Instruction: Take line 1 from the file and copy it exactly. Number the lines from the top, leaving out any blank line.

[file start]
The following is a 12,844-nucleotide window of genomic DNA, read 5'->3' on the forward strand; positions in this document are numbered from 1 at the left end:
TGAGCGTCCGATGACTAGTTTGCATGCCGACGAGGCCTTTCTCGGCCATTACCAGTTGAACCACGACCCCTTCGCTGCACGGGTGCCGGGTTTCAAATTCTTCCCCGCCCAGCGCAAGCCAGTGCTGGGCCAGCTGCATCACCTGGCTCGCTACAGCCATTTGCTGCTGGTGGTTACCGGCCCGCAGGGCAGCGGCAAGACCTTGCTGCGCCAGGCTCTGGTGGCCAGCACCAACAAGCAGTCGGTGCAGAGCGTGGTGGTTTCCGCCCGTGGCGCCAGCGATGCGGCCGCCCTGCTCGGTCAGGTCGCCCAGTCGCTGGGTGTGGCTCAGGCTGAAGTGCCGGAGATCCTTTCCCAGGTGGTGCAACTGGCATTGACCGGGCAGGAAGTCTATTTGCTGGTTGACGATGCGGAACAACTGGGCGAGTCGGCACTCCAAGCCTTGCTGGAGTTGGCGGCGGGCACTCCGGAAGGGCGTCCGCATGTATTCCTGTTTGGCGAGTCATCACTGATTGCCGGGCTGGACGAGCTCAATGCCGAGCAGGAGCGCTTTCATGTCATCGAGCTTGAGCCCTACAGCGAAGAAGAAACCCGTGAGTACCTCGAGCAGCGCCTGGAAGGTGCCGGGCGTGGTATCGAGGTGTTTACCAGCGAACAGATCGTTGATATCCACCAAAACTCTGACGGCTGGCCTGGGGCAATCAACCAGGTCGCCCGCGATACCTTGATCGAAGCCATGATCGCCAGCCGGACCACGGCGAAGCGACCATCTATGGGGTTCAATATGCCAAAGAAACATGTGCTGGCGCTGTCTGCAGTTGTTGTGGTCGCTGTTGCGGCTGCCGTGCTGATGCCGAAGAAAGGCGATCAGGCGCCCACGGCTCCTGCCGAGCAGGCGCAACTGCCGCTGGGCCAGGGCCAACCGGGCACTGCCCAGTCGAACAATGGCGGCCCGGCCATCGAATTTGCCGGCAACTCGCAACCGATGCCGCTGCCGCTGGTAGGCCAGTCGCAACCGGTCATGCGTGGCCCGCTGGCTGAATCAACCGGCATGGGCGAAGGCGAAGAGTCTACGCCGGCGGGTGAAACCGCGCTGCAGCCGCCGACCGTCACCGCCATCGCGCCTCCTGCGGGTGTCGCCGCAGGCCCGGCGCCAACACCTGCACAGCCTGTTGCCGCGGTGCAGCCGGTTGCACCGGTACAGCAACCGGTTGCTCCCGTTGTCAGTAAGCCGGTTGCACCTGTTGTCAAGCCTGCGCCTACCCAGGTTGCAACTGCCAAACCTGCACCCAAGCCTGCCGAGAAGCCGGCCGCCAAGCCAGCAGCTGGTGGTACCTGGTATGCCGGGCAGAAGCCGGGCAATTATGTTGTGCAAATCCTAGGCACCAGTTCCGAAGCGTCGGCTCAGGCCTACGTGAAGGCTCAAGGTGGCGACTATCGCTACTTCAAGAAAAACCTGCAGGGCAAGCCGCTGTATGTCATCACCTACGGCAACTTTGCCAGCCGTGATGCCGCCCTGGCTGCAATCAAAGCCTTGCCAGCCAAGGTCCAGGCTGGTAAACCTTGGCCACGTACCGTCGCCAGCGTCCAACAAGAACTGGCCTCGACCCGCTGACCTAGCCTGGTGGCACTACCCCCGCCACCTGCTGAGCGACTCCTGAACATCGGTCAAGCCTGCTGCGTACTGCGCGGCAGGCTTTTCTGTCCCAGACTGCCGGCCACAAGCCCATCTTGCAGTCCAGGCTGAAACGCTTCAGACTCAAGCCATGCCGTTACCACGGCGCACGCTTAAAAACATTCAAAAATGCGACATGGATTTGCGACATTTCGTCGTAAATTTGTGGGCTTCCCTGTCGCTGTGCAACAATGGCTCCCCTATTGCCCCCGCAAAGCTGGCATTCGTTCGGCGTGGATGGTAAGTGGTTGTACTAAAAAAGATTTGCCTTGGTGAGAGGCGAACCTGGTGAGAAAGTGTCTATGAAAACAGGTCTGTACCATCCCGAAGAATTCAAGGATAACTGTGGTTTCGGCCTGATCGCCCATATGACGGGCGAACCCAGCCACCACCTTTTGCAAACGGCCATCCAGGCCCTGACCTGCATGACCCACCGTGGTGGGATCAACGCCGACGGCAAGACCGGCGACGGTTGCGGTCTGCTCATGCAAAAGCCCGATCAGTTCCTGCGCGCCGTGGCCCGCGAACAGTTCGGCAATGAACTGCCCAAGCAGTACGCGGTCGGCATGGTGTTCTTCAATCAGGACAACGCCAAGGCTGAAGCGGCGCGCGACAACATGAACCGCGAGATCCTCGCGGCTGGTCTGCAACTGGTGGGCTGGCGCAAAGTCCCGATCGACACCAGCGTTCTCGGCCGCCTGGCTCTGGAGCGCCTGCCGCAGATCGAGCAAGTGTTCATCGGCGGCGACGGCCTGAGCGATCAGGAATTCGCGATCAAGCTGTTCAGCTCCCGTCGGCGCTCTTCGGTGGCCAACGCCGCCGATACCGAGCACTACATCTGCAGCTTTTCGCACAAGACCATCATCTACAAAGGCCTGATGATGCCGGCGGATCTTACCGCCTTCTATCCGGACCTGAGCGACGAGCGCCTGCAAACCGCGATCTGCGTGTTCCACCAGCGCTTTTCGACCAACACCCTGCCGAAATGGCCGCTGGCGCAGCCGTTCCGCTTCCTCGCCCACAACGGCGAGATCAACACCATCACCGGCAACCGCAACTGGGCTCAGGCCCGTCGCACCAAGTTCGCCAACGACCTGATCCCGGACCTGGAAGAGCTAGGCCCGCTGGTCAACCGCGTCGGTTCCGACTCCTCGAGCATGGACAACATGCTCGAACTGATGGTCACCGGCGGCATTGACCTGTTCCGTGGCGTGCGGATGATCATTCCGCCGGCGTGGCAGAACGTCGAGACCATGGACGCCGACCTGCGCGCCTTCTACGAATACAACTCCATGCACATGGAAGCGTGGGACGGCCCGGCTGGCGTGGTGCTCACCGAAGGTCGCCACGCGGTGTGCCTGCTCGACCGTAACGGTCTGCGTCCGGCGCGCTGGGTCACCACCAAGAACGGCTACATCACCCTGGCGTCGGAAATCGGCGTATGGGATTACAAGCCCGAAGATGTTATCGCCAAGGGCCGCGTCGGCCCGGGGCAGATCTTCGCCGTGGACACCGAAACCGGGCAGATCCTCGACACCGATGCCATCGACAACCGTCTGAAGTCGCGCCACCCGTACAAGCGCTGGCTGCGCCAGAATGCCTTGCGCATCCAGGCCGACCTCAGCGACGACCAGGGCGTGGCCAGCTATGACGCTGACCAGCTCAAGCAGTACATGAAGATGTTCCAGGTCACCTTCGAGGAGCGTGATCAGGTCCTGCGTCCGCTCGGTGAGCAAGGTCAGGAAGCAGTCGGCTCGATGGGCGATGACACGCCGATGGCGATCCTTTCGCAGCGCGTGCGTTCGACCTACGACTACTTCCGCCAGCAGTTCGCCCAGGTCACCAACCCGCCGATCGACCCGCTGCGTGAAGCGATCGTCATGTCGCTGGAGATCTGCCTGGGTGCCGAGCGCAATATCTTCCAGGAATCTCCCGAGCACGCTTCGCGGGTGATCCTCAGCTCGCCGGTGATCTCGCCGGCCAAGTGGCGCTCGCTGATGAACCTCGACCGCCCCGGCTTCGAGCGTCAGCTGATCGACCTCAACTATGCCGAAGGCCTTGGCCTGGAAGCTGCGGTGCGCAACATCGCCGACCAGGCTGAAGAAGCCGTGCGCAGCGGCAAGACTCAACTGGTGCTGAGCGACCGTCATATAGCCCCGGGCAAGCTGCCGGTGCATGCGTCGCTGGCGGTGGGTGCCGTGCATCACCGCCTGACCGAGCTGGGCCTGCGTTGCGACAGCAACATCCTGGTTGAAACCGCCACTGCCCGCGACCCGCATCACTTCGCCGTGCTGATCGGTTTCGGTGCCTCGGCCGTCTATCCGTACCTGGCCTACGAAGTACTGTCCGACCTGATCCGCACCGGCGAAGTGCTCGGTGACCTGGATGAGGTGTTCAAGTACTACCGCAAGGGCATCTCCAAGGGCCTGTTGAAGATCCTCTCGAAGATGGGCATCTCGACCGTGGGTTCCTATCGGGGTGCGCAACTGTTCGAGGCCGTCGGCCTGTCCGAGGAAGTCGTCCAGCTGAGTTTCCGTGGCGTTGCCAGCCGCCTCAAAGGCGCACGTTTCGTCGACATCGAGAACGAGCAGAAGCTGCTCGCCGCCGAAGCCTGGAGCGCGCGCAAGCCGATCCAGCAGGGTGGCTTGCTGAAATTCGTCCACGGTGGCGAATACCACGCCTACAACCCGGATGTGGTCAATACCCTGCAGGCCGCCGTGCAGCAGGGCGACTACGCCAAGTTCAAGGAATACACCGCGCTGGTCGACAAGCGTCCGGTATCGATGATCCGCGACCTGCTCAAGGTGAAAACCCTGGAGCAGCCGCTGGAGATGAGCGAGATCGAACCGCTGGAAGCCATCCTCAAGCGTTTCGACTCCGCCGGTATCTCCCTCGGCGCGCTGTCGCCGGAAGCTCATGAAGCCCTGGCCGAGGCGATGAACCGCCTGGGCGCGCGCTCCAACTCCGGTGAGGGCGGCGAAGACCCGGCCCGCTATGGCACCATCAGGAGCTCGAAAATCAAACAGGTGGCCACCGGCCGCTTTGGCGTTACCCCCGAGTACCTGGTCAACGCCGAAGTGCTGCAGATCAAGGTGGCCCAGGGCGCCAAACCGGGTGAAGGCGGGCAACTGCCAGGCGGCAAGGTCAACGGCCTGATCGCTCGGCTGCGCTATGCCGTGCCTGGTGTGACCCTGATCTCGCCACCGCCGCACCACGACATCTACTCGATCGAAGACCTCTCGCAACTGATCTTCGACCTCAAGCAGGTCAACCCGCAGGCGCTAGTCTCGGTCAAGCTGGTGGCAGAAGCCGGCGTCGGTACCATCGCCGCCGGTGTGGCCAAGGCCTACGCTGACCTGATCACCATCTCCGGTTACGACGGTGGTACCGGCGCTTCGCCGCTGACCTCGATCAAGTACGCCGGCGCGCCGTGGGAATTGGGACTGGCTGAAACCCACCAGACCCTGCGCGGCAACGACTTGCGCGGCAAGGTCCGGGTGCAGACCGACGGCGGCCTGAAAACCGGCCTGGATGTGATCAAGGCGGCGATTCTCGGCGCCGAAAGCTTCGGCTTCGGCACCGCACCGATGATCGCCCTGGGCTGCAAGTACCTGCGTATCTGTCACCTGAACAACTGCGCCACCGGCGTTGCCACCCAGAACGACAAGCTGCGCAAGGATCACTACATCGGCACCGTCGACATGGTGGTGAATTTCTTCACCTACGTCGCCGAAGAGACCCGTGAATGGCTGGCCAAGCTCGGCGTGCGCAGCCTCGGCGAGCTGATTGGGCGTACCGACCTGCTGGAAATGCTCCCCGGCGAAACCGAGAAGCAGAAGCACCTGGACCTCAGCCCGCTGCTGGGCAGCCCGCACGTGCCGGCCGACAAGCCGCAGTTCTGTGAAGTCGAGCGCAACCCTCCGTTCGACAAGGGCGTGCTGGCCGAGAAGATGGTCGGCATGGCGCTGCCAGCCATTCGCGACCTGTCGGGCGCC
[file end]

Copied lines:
The following is a 12,844-nucleotide window of genomic DNA, read 5'->3' on the forward strand; positions in this document are numbered from 1 at the left end: